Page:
Venus seeded third; Federer, Roddick are 1-2

Updated: June 16, 2004, 5:16 PM ET
Associated Press

WIMBLEDON, England -- Serena Williams will be seeded No. 1 for Wimbledon, despite being ranked only 10th in the world.

The two-time defending champion received a big break in the seedings announced Wednesday by the All England Club, which took into account her previous record and prowess on grass.

Venus Williams, who lost to her sister in the last two Wimbledon finals and is ranked eighth, also got a break when she was seeded No. 3.

Thursday's draw will determine whether the Williams sisters could meet for a third straight year in the final.

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Russia's Anastasia Myskina, the French Open champion who is ranked No. 3, is seeded second for Wimbledon, which begins Monday.

The women's field is wide open after last week's withdrawals of top-ranked Justine Henin-Hardenne and No. 2 Kim Clijsters -- Henin-Hardenne with a viral illness and Clijsters with a wrist injury.

Amelie Mauresmo is seeded No. 4, followed by Lindsay Davenport, French Open runner-up Elena Dementieva and Jennifer Capriati.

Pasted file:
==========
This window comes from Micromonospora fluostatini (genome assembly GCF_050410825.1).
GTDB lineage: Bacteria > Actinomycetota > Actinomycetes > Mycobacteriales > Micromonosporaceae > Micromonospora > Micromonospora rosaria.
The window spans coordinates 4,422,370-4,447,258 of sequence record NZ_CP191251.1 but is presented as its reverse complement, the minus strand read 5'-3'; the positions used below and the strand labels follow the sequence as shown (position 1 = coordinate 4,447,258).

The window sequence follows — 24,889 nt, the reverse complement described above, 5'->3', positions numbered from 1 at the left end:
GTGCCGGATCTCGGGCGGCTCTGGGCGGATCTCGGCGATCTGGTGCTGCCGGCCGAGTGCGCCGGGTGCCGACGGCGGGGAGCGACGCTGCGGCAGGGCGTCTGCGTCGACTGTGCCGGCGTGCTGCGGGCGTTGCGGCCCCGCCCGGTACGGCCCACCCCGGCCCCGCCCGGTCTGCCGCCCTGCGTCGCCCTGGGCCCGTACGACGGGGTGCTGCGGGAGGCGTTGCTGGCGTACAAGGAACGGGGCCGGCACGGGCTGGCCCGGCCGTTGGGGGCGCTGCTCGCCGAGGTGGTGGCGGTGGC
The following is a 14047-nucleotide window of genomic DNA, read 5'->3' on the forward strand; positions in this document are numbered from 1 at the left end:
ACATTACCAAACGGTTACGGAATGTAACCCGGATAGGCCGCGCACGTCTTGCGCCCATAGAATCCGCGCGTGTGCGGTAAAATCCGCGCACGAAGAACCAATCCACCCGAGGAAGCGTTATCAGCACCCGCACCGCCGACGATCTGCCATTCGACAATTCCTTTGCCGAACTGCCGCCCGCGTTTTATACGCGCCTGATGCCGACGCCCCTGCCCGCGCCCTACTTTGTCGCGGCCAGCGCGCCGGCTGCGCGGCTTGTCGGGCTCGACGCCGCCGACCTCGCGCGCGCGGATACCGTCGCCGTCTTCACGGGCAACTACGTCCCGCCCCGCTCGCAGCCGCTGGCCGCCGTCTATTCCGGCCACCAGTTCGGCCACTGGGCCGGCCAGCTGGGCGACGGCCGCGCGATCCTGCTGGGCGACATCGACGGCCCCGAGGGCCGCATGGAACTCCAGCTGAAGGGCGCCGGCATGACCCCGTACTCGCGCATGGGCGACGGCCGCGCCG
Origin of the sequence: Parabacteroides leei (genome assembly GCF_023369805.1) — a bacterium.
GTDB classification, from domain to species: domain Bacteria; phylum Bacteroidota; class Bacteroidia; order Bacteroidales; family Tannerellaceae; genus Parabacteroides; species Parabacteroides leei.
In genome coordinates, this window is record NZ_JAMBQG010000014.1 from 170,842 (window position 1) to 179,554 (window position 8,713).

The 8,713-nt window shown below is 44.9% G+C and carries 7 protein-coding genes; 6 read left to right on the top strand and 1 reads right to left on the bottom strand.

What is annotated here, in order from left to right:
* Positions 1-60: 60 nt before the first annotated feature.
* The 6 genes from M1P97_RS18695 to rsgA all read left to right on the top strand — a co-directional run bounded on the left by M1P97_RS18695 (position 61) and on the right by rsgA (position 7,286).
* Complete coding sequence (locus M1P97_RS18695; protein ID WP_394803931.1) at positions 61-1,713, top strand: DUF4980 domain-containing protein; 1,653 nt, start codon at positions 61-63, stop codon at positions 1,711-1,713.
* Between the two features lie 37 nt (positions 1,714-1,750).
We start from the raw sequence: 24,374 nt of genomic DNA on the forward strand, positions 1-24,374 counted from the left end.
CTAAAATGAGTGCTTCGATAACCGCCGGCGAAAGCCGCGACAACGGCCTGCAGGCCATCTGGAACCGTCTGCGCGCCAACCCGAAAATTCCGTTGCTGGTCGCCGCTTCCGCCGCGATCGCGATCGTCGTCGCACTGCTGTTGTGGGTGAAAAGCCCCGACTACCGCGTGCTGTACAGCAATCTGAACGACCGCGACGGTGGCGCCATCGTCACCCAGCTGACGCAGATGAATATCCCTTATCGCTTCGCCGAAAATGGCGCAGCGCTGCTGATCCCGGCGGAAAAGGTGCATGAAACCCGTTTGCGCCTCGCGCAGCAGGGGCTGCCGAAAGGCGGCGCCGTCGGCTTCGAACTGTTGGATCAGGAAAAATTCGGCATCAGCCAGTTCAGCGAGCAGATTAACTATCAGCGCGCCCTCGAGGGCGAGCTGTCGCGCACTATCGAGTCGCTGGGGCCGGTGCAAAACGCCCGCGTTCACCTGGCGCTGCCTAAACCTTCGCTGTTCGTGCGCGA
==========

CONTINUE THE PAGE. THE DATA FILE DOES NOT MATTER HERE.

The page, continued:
The seedings were more straightforward for the men, with the top four following the rankings.

Defending champion and top-ranked Roger Federer is No. 1, followed by Andy Roddick. Guillermo Coria, who lost in the French Open final, is No. 3, with 2002 Wimbledon runner-up David Nalbandian at No. 4.

Britain's Tim Henman was bumped up from sixth in the rankings to No. 5 in the seedings. Spain's Juan Carlos Ferrero dropped from fifth to sixth.

Lleyton Hewitt, the 2002 champion, was seeded at No. 7 _ three places above his ranking.

The Williams sisters, who have faced each other in six Grand Slam finals, both lost in the quarterfinals of the French Open and have slipped steadily in the rankings. Last week, Serena was No. 11, out of the top 10 for the first time in five years.

During one stretch, the sisters won eight of 11 Grand Slam tournaments. But Venus last won a Slam in 2001, and Serena hasn't been in a major final since last year's Wimbledon.

Serena had surgery on her left knee Aug. 1, and didn't return to the tour until March. Venus lost six months to a torn abdominal muscle, won consecutive tournaments in April and May, then hurt her left ankle at the German Open in May.

Copyright 2004 by The Associated Press